As a whole, my experimentation with the Hijab led to my own self-realization that I felt comfortable and more secure, more respectable when I did have the veil on, compared to when I did not. Of course, I got the stares and odd, sometimes uncomfortable looks. Overall, I had not had anyone say or do anything to me that was violent or overly rude(that I can remember).

My explorations led to me realizing that to become a Jew did not make sense since I would see myself as going backwards in terms of revelation since Nabi Isa a.s. is not accepted by Jews and I would not learn anything about Nabi Muhammad (P.B.U.H). I would also not be accepted very easily by the Jewish community since I was not born a Jew, I would be seen as being at the bottom of the Jewish community’s “ladder of respectability and legitimacy”. So even though I could have learned Hebrew since I was accepted in the college course, I dropped out and aslo left behind any interest in becoming a Jew.

Upon starting my university studies, I looked into Islam whenever I had the time and the interest. It was more towards the end of my B.A. that I paid more attention to being more devoted to learning all that I could about Islam. Unfortunately, I had better results with the materials than with actual Muslims!

One of the reasons why the books were more reliable than the Muslims, is because the Muslims I met were all men who did not practice Islam the way I knew it was supposed to be practiced. I never tried to speak to any Muslims myself, it was always the Muslim men who came to me! I never really had any women who were doing da’awah. There was only one time that I remember when some Muslim women were handing out flyers, but by then I had decided to stay away from most Muslims because of my encounters with the men who were drinkers and who only seemed to want sexual relations with me or any woman who was not Muslim! I started feeling as though Muslim men saw non-Muslim women as not being of respect or fair treatment.

After taking some time away from my studies to decide whether or not I should actually become Muslim or not, I realized that even though some Muslims may not act the way they are supposed to, I should not let my disappointment with some Muslims stop me from becoming Muslim myself. By the time I got to this point in my life I had met a man who was helping me with becoming Muslim.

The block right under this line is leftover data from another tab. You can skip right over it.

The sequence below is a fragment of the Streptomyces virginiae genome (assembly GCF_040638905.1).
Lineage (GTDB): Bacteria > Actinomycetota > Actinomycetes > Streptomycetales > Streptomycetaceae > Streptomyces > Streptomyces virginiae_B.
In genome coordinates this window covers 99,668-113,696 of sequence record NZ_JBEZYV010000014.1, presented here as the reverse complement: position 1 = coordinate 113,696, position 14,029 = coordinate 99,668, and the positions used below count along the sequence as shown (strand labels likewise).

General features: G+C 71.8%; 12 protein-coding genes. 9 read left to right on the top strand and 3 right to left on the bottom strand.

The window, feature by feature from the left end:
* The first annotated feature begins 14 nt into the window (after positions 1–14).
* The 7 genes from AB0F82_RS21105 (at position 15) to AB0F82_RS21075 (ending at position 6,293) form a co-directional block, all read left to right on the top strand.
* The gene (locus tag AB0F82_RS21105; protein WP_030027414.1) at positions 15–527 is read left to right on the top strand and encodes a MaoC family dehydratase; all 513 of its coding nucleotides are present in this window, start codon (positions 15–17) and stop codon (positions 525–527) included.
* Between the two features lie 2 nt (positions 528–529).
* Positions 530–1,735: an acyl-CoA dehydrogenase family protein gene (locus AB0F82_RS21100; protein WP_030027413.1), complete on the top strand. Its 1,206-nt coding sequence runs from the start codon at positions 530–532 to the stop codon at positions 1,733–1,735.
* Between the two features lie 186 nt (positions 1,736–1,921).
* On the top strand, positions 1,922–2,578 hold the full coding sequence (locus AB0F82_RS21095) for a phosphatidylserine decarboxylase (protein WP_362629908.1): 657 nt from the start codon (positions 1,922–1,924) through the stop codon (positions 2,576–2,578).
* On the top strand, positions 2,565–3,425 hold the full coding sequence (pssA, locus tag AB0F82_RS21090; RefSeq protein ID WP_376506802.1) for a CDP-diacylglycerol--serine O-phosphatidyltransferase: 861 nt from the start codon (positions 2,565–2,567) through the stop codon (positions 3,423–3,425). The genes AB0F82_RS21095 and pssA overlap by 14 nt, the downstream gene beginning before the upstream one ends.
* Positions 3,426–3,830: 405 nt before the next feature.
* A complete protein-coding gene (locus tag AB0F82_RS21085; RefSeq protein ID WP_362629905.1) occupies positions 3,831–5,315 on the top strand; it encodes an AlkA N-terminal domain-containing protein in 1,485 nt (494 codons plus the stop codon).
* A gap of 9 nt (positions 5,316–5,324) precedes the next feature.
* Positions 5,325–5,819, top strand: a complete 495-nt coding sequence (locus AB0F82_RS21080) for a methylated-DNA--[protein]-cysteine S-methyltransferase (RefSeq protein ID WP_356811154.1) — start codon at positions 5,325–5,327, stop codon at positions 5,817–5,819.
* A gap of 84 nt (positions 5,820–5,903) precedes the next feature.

Alhamdulillah I took Shahadah with him, may Allah (SWT) bless him for that. Unfortunately, he did not teach me about salat or anything else and he didn’t appear to be practising Islam nor did he give the impression that he even wanted to be Muslim! I decided it would be better for me if I cut my ties with him. Even after all of this my interest in being Muslim didn’t lessen, alhamdulillah!

I had no idea where to get specific information from, who to speak to, or where to go. I had already encountered the differences in Madh’hab and was very confused. For example I had read hadith from volumes of Muslim and Bukhari that did not make sense and seemed to be outright stupid. One that I can remember is about Prophets (PBUH) not being infallible and committing sins like adultery or drinking alcohol.

If I had not met a Shia woman through my cashier job, I do not think that I would have become a practicing Muslim as soon as I did. You see, I did not even realize that i was already Muslim after taking Shahadah with the Brother. So I did not realize that I was expected to pray or fast nor did I even know how to pray nor about any of the other obligatory practices.

I feel very privileged to have been able to come to the True Islam right away instead of being Sunni first. It is very rare for this to happen and I know that the only reason I am Shia is because Allah (SWT) directed me to this Straight Path. Without His help I would have remained lost and searching for the religious fulfillment I needed.

We are so much more enriched than any other religion or sect because of the light and truth that comes from being followers of the Ahlul Bait (AS). Their lives are examples of how to live with dignity and respect. Their wisdom and knowledge can not be claimed by anyone else, only Allah (SWT) has the right to claim even more knowledge than the Ahlul Bait (AS) since God’s knowledge is infinite.

Being able to have other positive Muslim role models is very important for any Muslim who wants to be practicing properly and to have a community of other Muslims who place the same amount of attention and importance onto their religion as you do. Insha’Allah our community will continue to learn and to place more importance upon being better Muslims. Until we show Imam Mehdi (AJ) that we are prepared for his return, it won’t take place…and this is what I fear, that his a.s. return might not come sooner than later because of our community’s lack of commitment and readiness.

Ref.: shafaqna